Certainly, Canadian parents demonstrate a great deal of responsibility regarding the selection of their child’s game(s). Our research over the years has consistently demonstrated this. Nevermind that many parents play the game prior to making a purchasing decision. And according to our most recent research, 57% of parents play video games with their children. It’s just another way that parents are spending time with their children. With increased family offerings from publishers, parents are finding an ample selection of games that they can play with their children, and enjoy an activity that is fun for all ages.
14. This family angle, was it encouraged by the game developers, or did it occur naturally?
I can’t say for sure, though, it would make financial sense, I imagine, to broaden the appeal of video and computer games to what may have been considered non-traditional gamers.
I recently attended the E3 Media and Business Summit in Los Angeles. And after attending many press conferences and briefings there, I’ve noted that many publishers were keen on showcasing family friendly games as part of their offerings for 2008 and 2009.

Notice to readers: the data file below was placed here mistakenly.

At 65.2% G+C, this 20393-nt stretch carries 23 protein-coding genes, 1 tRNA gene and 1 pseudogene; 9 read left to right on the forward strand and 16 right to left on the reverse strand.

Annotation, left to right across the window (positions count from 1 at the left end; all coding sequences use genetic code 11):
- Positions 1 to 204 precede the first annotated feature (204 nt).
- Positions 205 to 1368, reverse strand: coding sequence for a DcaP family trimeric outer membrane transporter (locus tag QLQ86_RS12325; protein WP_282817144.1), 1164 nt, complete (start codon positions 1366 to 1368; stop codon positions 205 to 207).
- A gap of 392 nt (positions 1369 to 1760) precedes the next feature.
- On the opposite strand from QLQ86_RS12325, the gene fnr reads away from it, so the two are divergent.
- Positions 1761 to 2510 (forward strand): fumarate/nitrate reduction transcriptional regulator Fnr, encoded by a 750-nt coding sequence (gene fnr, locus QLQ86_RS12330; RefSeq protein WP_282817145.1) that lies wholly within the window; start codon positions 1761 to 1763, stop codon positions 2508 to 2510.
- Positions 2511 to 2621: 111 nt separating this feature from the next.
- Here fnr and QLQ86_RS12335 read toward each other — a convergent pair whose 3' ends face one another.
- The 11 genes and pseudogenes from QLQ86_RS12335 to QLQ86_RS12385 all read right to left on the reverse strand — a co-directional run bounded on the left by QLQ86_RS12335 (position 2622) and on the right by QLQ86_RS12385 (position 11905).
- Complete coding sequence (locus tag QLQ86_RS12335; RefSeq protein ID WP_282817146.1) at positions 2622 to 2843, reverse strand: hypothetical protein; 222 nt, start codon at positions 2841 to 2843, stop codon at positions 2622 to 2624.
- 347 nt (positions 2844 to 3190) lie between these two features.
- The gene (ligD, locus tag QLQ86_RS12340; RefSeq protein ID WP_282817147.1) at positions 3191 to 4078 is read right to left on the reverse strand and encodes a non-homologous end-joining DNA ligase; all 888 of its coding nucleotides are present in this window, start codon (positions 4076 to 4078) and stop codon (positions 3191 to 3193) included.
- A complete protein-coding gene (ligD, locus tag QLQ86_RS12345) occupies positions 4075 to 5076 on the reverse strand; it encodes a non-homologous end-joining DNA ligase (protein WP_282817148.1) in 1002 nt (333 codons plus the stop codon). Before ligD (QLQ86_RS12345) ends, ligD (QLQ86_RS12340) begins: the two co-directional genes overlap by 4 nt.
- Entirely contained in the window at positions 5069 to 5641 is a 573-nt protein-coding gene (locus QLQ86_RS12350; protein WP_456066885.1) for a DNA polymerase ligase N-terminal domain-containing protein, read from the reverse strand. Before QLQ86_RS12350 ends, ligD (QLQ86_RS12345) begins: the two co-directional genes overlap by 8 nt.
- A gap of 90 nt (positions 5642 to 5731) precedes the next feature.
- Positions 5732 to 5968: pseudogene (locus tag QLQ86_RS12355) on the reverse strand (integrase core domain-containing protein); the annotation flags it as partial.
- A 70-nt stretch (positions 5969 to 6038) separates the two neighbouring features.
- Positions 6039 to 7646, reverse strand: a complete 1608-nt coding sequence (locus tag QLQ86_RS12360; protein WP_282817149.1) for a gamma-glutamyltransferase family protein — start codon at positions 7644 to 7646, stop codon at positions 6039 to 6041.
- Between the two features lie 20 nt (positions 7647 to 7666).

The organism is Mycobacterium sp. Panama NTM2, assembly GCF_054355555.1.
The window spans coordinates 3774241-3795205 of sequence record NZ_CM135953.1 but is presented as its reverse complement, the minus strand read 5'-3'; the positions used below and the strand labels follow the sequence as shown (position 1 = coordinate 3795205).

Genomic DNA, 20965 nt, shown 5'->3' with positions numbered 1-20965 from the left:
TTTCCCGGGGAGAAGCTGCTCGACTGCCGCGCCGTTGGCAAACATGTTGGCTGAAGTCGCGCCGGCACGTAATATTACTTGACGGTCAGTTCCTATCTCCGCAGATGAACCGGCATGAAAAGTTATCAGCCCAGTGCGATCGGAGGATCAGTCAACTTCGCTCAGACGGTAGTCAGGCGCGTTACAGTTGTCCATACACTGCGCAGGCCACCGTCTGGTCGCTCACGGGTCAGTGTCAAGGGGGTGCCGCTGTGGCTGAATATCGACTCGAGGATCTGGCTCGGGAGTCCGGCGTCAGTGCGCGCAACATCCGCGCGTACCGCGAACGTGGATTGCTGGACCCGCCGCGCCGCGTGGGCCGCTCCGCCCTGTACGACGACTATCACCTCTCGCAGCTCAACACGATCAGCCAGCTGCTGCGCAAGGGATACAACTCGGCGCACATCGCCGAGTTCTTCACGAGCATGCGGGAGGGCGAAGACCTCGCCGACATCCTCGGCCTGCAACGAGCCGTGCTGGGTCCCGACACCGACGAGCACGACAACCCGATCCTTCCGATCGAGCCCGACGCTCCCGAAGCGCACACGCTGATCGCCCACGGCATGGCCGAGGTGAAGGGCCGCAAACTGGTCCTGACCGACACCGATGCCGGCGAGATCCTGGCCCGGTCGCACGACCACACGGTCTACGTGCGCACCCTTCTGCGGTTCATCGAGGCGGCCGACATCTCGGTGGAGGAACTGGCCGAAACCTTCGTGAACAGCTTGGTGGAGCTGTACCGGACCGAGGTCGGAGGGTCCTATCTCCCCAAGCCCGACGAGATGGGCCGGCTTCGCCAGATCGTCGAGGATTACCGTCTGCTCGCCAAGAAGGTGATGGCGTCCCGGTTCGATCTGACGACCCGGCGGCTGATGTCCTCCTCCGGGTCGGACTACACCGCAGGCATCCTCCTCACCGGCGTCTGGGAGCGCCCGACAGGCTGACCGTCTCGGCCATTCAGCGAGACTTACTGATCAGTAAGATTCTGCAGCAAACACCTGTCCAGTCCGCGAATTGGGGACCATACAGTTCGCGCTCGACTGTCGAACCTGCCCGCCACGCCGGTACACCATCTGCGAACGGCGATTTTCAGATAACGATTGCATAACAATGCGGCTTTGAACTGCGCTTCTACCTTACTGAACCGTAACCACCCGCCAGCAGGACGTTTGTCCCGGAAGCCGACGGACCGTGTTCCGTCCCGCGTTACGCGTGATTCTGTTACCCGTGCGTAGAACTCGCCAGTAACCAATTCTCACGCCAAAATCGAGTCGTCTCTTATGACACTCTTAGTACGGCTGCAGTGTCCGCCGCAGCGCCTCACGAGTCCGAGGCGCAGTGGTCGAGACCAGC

15. If parents had a choice of having their kids watch television or play video games, which would they pick? Why do you think that is?
According to our research, 41% of parents would prefer their children to play video games over watching television.
Video games require skill, thought, communication, strategy…these are all good things when perhaps compared to a more passive activity, like watching TV.
And adults, even seniors are getting in the game, so to speak! Game developers are making games that are not only easy to play for all ages, but are targeted to groups of people that most would not think of as traditional ‘gamers.’
16. Between parents and kids, I’m sure you will agree that it’s often hard to agree on what program to watch. Do you have any findings about parents playing video games with their kids? How many do it? Why do you think that is?
Our research shows that 57% of parents play video games with their children. Parents and children are finding exciting game content that appeals to multiple generations. And the majority of games are family friendly, especially in terms of ratings. Can that be said about most television shows today?
17. Do you think parents are playing the games because they enjoy them, or is it more a concern about monitoring what their kids are playing and who they are chatting with online?